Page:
1. Forum
  2. >
  3. Topic: Czech
  4. >
  5. "On není chlapec?"

"On není chlapec?"

Translation:Is he not a boy?

September 7, 2017

13 Comments


https://www.duolingo.com/profile/AlexanderJ614867

Sounds like "ona" when fast, but correct "on" when slow pronunciation.


https://www.duolingo.com/profile/JanLyko

Don't worry, it sounds natural to me.


https://www.duolingo.com/profile/AlexusD90

What's the difference between chlapec and kluk?


https://www.duolingo.com/profile/AlanWillia359206

None to speak of. They are synonyms.


https://www.duolingo.com/profile/RafaelFontenelle

Why "Isn't he a boy?" is not a valid answer?


https://www.duolingo.com/profile/VladaFu

It is accepted. Use the official reporting feature if it is not accepted for you.


https://www.duolingo.com/profile/DavidMills574753

In response to Vladafu's comment today about the computer generated sound in questions, it would not matter except we students sometimes get marked wrong for interpreting a question as a statement which wastes time doing the exercise twice, and in my case checking the discussion for comments.


https://www.duolingo.com/profile/DavidMills574753

Why is the correct word order not "Není on chlapec?" I answered this correctly, but I only did that because of the giveaway question mark. The spoken words sound like the statement it appears to be. Thanks.


https://www.duolingo.com/profile/VladaFu

A declarative question has the affirmative question order, which the same as the order of a declarative sentence. Both in Czech and in English.


https://www.duolingo.com/profile/DavidMills574753

Sorry Vladafu, I don't follow you. Surely a question in which the subject comes first ("On neni....") is a different layout to one in which the verb comes first ("Is he not....")? They may mean the same thing, but surely in exercises of translation the "official" translated answer should be as reasonably close as possible to the exercise statement? Or have it wrong in that in Czech the question layout verb>noun...? (is he...?; does it...?; can Dave...?; will Martin...? etc) is not the norm as it is in English?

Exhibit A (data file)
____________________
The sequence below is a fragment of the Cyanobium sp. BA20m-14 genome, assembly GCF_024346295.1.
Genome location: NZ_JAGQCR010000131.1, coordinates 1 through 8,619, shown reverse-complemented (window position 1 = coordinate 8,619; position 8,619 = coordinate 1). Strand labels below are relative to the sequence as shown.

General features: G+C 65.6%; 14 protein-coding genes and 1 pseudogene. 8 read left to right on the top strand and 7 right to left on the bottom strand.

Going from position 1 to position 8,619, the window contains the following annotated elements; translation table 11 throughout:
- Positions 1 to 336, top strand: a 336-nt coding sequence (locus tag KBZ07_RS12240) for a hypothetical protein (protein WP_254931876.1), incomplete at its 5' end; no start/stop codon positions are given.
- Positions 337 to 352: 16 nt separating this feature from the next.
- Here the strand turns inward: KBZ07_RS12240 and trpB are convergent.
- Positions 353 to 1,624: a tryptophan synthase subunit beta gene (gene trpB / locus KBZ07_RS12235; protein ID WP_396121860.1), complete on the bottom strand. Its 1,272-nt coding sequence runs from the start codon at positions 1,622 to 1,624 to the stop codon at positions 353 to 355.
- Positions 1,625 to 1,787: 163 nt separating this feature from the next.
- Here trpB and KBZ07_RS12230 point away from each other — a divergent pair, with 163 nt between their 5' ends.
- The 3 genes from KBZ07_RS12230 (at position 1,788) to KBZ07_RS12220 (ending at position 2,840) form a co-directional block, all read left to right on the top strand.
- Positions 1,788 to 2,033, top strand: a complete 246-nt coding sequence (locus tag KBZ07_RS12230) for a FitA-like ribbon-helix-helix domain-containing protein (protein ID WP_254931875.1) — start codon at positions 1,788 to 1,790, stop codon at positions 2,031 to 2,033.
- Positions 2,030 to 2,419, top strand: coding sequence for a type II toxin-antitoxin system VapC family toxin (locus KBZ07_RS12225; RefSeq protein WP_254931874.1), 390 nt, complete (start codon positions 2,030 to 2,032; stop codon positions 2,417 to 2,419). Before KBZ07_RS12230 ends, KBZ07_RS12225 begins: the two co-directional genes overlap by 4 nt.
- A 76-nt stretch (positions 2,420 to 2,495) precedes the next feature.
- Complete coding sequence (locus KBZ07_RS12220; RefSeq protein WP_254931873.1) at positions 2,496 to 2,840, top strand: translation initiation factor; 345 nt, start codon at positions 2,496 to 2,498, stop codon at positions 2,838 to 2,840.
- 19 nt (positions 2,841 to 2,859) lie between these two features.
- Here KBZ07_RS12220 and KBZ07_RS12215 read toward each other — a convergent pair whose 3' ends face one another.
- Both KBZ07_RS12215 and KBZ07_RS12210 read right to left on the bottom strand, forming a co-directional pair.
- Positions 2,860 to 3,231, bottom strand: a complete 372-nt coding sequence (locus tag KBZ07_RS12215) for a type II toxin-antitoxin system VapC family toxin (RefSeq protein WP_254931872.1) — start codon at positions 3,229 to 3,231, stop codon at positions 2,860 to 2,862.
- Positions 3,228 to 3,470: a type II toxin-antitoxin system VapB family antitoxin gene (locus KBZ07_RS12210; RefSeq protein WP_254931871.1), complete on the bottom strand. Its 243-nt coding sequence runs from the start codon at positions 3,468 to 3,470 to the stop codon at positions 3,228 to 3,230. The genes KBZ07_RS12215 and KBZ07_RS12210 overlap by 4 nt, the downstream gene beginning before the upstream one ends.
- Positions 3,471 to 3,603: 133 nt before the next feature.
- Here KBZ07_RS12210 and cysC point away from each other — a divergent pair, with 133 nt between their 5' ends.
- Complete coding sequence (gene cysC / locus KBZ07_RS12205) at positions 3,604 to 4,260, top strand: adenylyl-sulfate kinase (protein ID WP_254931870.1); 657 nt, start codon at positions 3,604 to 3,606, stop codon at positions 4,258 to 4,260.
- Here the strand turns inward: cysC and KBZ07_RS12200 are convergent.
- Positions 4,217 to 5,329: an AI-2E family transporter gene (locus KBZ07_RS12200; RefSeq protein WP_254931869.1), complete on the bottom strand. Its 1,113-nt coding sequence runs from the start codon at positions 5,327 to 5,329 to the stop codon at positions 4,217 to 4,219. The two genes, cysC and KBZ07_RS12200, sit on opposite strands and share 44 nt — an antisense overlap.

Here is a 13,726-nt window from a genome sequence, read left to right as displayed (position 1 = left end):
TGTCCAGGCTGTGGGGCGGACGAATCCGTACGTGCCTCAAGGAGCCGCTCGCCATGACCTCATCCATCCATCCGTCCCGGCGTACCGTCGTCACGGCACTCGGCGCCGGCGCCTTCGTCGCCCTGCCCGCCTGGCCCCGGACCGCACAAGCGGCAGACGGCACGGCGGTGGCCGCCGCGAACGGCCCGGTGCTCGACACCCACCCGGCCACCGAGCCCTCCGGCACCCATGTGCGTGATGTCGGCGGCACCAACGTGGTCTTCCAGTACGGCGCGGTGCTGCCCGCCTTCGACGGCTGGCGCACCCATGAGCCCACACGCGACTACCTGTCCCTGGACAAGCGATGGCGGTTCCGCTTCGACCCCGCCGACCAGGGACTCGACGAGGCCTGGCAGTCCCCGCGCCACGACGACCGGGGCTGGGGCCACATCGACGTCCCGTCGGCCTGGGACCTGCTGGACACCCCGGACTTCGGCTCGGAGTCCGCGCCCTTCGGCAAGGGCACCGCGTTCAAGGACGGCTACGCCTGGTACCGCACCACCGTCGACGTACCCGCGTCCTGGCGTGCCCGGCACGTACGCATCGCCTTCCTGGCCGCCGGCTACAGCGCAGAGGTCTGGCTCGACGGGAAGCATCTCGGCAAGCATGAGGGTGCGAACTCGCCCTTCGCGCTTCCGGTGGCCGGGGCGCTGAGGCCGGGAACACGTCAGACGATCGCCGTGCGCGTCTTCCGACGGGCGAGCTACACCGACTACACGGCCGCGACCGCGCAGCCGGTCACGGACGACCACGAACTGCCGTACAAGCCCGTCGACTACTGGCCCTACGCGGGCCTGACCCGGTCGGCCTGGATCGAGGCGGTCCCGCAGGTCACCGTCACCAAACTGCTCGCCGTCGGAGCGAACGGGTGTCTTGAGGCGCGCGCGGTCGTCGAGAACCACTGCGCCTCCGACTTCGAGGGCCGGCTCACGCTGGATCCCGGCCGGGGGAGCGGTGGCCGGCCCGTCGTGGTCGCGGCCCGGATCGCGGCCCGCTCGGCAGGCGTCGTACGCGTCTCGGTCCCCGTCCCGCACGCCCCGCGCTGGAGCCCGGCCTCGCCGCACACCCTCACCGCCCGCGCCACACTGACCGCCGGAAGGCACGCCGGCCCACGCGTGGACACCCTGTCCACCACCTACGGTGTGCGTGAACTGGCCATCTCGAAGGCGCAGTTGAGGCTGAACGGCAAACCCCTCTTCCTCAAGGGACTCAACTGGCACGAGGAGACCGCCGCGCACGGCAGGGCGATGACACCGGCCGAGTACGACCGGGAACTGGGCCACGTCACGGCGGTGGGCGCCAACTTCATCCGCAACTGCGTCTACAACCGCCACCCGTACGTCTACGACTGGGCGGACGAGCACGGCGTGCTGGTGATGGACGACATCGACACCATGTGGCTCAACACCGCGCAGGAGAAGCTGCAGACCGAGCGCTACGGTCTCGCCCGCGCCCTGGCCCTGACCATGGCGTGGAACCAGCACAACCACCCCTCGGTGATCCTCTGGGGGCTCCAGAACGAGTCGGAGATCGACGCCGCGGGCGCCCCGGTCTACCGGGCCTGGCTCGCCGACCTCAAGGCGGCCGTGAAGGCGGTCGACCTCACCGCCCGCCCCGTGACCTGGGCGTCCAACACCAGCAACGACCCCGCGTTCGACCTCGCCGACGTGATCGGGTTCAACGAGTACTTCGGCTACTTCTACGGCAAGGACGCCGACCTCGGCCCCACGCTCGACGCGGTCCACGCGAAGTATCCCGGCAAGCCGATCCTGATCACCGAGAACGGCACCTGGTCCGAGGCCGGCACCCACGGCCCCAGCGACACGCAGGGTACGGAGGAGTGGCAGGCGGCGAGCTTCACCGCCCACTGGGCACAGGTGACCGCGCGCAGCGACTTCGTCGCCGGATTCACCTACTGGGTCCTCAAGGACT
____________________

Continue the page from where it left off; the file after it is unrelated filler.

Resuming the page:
https://www.duolingo.com/profile/VladaFu

Both English and Czech have declarative (affirmative) questions https://www.bbc.co.uk/worldservice/learningenglish/grammar/learnit/learnitv333.shtml

In this case the Czech sentence is in the affirmative question order, but the English translation is not (but can be!).


https://www.duolingo.com/profile/DavidMills574753

Yes, English does have declarative questions, but I can only think of three normal circumstances: Firstly, if used in speech, without any previous context, there would be a very distinct intonation, absent in the Czech in some of these Duolingo exercises which are intended to be questions. Secondly, the rhetorical question, where previous context makes it clear it is a question with or without intonation; and thirdly, in written English where a question mark would make clear it is a question.


https://www.duolingo.com/profile/VladaFu

Please do not put too much importance into the computer generated sound here. It frequently misses the intonation for questions. There are simply no better computer speech generators available to us.

Learn Czech in just 5 minutes a day. For free.